Sprint Long Distance

The Iranian


email us

Sprint Long Distance

Flower delivery in Iran

Fly to Iran

Sehaty Foreign Exchange

    News & views

Amnesty expresses concern over arrest of journalists

Prisoners of conscience/Medical concern
Amnesty International
9 August 2000

- Hojjatoleslam Hasan Yousefi Eshkevari, researcher and journalist (diabetic), age 50
- Ahmad Zeidabadi, journalist
- Massoud Behnoud, age 55, journalist

In a renewed crackdown on freedom of speech in Iran, the authorities have arrested three prominent journalists. One of them is diabetic, and has reportedly found it difficult to obtain insulin in custody. Amnesty International considers the three men to be prisoners of conscience, detained solely for the legitimate expression of their opinions.

Hojjatoleslam Hasan Yousefi Eshkevari was arrested on 5 August, a few hours after he flew into Tehran. He was one of a number of Iranian journalists and academics who attended a conference in Berlin in April, which was marked by protests by Iranian political groups in exile. He learned that a warrant had been issued for his arrest shortly after the conference, and had been staying in Germany and France, effectively in exile, ever since.

Friends and well-wishers greeted him when he arrived, and he was at home with his family when Law Enforcement Forces (LEF) officials came to arrest him several hours later. They searched the house and then took him to Evin prison, in the north of Tehran. He is an insulin-dependent diabetic, and there are unconfirmed reports that he has been unable to obtain insulin in custody.

Hojjatoleslam Hasan Yousefi Eshkevari is the Director of the Ali Shariati Research Centre. His office there was reportedly searched the day after he was arrested. He had been a contributing editor of the newspaper Iran-e Farda, which was banned in April 2000.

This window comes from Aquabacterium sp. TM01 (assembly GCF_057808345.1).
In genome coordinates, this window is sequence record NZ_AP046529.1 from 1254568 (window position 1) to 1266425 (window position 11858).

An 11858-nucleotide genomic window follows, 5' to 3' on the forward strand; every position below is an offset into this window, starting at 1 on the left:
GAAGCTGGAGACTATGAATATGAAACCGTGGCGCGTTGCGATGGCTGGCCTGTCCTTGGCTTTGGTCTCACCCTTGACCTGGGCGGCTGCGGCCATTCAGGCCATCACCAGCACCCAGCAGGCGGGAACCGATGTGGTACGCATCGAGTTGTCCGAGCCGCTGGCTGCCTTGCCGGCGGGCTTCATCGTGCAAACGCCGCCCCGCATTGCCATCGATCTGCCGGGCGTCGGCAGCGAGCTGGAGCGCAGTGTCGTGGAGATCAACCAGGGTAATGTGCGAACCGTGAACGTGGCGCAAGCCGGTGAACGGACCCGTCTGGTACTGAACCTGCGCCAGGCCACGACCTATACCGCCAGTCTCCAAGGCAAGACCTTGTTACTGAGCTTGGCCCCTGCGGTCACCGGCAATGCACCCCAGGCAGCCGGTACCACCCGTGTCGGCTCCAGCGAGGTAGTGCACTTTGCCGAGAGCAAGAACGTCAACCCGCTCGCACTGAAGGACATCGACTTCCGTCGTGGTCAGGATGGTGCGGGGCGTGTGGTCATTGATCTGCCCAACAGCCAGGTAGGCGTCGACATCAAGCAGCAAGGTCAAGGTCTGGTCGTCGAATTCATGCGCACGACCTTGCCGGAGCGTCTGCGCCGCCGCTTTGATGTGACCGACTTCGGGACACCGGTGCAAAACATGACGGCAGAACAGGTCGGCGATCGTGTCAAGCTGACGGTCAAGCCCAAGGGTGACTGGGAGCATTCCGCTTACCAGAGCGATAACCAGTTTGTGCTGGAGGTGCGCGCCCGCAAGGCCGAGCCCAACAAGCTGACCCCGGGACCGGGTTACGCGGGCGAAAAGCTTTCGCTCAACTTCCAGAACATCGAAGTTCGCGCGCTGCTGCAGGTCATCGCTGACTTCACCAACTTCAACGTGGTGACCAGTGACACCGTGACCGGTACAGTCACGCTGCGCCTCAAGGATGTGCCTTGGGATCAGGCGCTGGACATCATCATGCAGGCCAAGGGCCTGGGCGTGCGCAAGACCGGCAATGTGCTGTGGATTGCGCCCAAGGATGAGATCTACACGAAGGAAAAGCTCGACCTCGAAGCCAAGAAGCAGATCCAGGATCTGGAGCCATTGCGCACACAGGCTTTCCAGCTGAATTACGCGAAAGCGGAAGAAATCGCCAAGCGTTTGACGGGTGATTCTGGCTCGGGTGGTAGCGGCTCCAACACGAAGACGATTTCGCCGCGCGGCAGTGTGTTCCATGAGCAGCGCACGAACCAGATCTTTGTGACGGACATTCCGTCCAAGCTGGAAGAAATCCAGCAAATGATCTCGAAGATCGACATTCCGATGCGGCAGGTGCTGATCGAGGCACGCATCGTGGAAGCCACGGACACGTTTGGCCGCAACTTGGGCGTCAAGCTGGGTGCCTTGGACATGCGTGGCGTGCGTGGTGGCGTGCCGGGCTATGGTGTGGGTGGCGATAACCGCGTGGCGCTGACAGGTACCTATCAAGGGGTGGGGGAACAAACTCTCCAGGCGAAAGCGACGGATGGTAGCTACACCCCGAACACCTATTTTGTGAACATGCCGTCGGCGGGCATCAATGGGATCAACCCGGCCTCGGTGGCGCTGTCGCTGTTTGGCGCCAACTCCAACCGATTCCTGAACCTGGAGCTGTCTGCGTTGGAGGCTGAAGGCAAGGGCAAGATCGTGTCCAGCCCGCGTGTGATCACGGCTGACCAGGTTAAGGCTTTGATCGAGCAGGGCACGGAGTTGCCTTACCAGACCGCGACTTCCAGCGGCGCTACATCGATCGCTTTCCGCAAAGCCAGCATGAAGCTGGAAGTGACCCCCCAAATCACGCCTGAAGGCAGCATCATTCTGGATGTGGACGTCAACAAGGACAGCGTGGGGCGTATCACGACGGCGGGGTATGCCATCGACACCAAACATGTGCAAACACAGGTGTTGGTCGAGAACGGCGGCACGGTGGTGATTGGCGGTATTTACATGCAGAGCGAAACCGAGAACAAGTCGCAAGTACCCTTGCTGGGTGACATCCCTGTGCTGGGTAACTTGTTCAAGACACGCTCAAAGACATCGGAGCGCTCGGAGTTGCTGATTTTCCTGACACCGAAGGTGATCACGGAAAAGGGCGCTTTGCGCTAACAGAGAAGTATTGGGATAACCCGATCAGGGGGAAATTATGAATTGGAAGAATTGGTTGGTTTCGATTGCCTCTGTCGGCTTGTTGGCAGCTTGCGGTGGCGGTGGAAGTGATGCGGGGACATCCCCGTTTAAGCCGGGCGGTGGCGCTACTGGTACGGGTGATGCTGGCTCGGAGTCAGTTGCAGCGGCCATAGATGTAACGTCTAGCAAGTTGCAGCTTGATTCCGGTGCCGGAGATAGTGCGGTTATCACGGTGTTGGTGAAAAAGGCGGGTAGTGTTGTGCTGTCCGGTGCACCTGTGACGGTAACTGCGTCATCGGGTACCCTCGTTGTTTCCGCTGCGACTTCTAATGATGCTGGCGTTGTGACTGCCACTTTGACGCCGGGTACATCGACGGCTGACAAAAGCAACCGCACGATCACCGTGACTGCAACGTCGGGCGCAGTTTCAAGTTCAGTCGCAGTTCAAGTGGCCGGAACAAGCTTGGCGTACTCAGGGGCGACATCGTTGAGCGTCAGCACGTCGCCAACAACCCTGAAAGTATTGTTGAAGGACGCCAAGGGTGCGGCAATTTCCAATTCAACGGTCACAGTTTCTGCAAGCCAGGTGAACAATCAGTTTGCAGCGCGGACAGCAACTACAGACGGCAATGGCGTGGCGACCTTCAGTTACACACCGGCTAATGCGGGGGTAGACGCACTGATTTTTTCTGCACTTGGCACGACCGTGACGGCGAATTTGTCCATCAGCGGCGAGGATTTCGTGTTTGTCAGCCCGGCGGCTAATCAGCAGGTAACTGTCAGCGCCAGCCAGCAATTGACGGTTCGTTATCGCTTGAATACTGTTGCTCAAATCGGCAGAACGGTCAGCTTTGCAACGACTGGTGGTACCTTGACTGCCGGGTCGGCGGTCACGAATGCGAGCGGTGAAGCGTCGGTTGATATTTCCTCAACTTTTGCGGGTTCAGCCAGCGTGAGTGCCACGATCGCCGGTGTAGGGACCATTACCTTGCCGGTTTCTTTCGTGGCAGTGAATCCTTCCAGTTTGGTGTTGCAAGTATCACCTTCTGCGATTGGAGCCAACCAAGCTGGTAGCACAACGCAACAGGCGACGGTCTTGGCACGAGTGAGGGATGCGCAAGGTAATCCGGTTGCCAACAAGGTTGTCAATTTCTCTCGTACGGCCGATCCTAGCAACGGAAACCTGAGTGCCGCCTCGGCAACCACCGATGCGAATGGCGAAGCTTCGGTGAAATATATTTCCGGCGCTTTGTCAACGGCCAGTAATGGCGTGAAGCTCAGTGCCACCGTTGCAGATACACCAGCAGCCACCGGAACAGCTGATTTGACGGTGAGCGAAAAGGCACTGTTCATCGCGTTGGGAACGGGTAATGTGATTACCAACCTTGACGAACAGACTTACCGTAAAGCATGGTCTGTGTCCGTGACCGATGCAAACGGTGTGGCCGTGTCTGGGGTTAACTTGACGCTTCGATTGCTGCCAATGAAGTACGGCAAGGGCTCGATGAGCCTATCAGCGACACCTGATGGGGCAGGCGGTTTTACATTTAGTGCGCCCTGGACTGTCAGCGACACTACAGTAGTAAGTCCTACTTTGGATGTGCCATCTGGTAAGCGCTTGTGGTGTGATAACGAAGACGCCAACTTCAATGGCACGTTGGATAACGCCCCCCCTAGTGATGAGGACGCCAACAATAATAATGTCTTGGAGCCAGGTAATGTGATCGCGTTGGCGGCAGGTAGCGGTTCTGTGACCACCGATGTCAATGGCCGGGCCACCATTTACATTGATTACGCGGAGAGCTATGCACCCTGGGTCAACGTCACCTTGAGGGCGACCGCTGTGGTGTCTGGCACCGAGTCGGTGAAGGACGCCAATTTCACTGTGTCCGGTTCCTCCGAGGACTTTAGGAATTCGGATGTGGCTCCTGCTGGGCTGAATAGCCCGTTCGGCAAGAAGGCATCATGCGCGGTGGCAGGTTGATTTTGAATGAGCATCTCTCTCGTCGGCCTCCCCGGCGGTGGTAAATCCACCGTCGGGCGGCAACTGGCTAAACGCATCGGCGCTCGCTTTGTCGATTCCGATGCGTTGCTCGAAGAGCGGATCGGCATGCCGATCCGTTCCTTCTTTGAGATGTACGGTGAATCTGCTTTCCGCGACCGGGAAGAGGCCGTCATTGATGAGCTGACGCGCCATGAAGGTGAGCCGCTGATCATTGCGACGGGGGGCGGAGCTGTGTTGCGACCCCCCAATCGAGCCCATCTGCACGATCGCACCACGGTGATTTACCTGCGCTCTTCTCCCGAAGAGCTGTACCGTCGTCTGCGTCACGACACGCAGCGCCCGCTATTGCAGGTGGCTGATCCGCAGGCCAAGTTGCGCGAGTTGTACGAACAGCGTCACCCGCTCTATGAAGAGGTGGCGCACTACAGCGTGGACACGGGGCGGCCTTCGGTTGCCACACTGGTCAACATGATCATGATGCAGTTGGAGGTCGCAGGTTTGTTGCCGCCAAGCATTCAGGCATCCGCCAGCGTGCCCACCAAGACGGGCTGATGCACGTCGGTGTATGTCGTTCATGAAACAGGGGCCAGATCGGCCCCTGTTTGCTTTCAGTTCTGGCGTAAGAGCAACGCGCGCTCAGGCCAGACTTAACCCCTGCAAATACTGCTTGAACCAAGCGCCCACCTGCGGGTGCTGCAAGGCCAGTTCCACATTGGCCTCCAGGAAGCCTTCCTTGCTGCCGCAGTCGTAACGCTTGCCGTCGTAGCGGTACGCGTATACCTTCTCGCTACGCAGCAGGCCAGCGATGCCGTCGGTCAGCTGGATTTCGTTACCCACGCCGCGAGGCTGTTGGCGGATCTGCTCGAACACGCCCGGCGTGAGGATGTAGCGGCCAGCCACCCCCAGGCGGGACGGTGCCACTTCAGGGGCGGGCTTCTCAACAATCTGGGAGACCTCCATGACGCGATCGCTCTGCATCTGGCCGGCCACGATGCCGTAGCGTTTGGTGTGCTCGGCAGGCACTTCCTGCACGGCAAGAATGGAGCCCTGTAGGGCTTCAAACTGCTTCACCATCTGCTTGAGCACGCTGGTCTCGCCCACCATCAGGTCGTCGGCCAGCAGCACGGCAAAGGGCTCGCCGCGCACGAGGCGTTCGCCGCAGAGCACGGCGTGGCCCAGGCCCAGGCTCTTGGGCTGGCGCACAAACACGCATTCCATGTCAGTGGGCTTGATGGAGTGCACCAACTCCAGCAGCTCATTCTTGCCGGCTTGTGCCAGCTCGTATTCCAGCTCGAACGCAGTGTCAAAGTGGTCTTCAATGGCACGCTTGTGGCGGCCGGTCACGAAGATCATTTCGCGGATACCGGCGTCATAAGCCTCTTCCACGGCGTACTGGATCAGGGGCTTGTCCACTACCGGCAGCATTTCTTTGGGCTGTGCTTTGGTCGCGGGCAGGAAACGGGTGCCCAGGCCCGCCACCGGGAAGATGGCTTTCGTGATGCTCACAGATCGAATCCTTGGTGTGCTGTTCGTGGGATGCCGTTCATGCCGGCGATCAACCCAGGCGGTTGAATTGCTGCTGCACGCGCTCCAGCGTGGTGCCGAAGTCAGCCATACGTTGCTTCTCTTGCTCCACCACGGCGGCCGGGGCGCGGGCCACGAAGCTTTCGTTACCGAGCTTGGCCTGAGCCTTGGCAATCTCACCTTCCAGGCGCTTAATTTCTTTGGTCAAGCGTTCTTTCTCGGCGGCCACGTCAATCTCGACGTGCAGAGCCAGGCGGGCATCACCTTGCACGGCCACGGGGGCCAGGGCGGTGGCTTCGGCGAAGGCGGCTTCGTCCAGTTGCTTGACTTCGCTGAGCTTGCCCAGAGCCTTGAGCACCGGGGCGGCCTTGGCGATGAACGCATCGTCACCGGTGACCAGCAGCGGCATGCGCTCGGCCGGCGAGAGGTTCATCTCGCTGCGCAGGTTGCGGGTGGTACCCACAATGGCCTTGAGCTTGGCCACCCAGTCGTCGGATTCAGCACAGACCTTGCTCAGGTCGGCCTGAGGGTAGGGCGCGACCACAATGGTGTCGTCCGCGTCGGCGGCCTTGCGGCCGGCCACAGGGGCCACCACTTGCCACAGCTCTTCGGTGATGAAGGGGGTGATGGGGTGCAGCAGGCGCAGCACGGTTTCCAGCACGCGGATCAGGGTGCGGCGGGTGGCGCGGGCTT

He was detained by order of the prosecutor of the Special Court for the Clergy (SCC), reportedly for "acting against national security," in connection with a speech he gave at the conference, and "defaming government officials in articles," "starting a campaign against the system," and "denying and insulting the holy religion of Islam".

Journalist Ahmad Zeidabadi was reportedly arrested at his house on 7 August, apparently in connection with articles he wrote for newspapers that have since been banned. A group of around a dozen plainclothes officials apparently detained him on the orders of the Court for State Employees. He too is reported to be at Evin prison. He had been working for the moderate newspaper Hamshahri (The Citizen), which is owned by the city of Tehran. The order for his arrest was reportedly only issued the day after his arrest.

Journalist Massoud Behnoud was reportedly arrested on Wednesday, 9 August by officials from the Press Court, on the basis of more than 50 complaints about his writing, some of which date from 1997. Massoud Behnoud wrote for the newspaper Asr-e Azadegan (Era of the Free), which was shut down in 1999, and the recently banned Danestani-ha (Worth Knowing). He has an ulcer and a heart condition.


A clampdown on freedom of expression in Iran has been underway since July 1999, when the closure of the newspaper Salam sparked nationwide protests. Many more newspapers have since been shut down. Eighteen newspapers were closed in April alone, and many journalists have been arrested.

These latest arrests follow the closure of four more newspapers, including Bahar (Spring). Proposals to reform the existing press law, which would have made it harder to prosecute journalists and editors, and which would have shifted legal responsibility to publishers, were controversially withdrawn after Iranian leader Ayatollah Khamenei called on the parliament (Majles) to leave the law unchanged, in a letter read out by the Speaker on 6 August.

The authorities have arrested a number of those who took part in the April conference at Berlin's Heinrich Böll Institute, which was marked by strong protest by exile Iranian political groups. Three of those arrested are reportedly still in custody.


 MIS Internet Services

Web Site Design by
Multimedia Internet Services, Inc

 GPG Internet server

Internet server by
Global Publishing Group.